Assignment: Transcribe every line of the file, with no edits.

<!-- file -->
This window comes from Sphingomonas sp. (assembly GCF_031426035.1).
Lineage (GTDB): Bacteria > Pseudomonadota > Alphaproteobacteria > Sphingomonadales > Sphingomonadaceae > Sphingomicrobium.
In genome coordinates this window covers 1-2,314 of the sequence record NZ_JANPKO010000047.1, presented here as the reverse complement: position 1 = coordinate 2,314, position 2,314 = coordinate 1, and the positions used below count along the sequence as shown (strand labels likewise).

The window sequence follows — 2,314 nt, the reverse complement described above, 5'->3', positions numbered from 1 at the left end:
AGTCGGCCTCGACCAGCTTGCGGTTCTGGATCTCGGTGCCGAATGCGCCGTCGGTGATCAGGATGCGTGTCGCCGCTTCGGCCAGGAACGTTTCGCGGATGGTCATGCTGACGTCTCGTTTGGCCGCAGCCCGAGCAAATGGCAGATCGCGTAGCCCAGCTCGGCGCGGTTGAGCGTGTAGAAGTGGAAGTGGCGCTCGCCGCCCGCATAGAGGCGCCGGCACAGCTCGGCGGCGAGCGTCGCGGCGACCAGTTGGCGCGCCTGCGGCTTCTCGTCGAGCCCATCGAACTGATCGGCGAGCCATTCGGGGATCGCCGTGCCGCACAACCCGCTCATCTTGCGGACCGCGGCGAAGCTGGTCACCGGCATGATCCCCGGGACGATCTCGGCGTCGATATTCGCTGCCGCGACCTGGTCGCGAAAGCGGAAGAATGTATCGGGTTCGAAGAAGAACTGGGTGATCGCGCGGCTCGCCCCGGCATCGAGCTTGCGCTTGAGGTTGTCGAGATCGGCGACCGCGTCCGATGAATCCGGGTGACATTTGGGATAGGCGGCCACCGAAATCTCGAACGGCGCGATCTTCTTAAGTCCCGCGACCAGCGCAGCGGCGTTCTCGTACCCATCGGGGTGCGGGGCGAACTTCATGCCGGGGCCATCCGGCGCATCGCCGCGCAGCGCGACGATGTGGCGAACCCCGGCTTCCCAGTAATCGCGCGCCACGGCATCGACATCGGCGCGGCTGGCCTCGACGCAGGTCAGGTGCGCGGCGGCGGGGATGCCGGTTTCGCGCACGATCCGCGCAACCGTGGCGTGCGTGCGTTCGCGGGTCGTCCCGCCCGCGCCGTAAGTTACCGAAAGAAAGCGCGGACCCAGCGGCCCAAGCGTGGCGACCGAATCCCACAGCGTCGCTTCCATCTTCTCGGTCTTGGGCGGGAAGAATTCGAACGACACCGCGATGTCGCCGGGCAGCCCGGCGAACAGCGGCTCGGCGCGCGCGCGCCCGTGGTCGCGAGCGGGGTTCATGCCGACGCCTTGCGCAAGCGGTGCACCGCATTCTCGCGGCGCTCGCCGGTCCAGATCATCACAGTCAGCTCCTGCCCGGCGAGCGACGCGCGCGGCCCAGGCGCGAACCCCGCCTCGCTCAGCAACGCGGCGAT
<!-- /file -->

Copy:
This window comes from Sphingomonas sp. (assembly GCF_031426035.1).
Lineage (GTDB): Bacteria > Pseudomonadota > Alphaproteobacteria > Sphingomonadales > Sphingomonadaceae > Sphingomicrobium.
In genome coordinates this window covers 1-2,314 of the sequence record NZ_JANPKO010000047.1, presented here as the reverse complement: position 1 = coordinate 2,314, position 2,314 = coordinate 1, and the positions used below count along the sequence as shown (strand labels likewise).

The window sequence follows — 2,314 nt, the reverse complement described above, 5'->3', positions numbered from 1 at the left end:
AGTCGGCCTCGACCAGCTTGCGGTTCTGGATCTCGGTGCCGAATGCGCCGTCGGTGATCAGGATGCGTGTCGCCGCTTCGGCCAGGAACGTTTCGCGGATGGTCATGCTGACGTCTCGTTTGGCCGCAGCCCGAGCAAATGGCAGATCGCGTAGCCCAGCTCGGCGCGGTTGAGCGTGTAGAAGTGGAAGTGGCGCTCGCCGCCCGCATAGAGGCGCCGGCACAGCTCGGCGGCGAGCGTCGCGGCGACCAGTTGGCGCGCCTGCGGCTTCTCGTCGAGCCCATCGAACTGATCGGCGAGCCATTCGGGGATCGCCGTGCCGCACAACCCGCTCATCTTGCGGACCGCGGCGAAGCTGGTCACCGGCATGATCCCCGGGACGATCTCGGCGTCGATATTCGCTGCCGCGACCTGGTCGCGAAAGCGGAAGAATGTATCGGGTTCGAAGAAGAACTGGGTGATCGCGCGGCTCGCCCCGGCATCGAGCTTGCGCTTGAGGTTGTCGAGATCGGCGACCGCGTCCGATGAATCCGGGTGACATTTGGGATAGGCGGCCACCGAAATCTCGAACGGCGCGATCTTCTTAAGTCCCGCGACCAGCGCAGCGGCGTTCTCGTACCCATCGGGGTGCGGGGCGAACTTCATGCCGGGGCCATCCGGCGCATCGCCGCGCAGCGCGACGATGTGGCGAACCCCGGCTTCCCAGTAATCGCGCGCCACGGCATCGACATCGGCGCGGCTGGCCTCGACGCAGGTCAGGTGCGCGGCGGCGGGGATGCCGGTTTCGCGCACGATCCGCGCAACCGTGGCGTGCGTGCGTTCGCGGGTCGTCCCGCCCGCGCCGTAAGTTACCGAAAGAAAGCGCGGACCCAGCGGCCCAAGCGTGGCGACCGAATCCCACAGCGTCGCTTCCATCTTCTCGGTCTTGGGCGGGAAGAATTCGAACGACACCGCGATGTCGCCGGGCAGCCCGGCGAACAGCGGCTCGGCGCGCGCGCGCCCGTGGTCGCGAGCGGGGTTCATGCCGACGCCTTGCGCAAGCGGTGCACCGCATTCTCGCGGCGCTCGCCGGTCCAGATCATCACAGTCAGCTCCTGCCCGGCGAGCGACGCGCGCGGCCCAGGCGCGAACCCCGCCTCGCTCAGCAACGCGGCGAT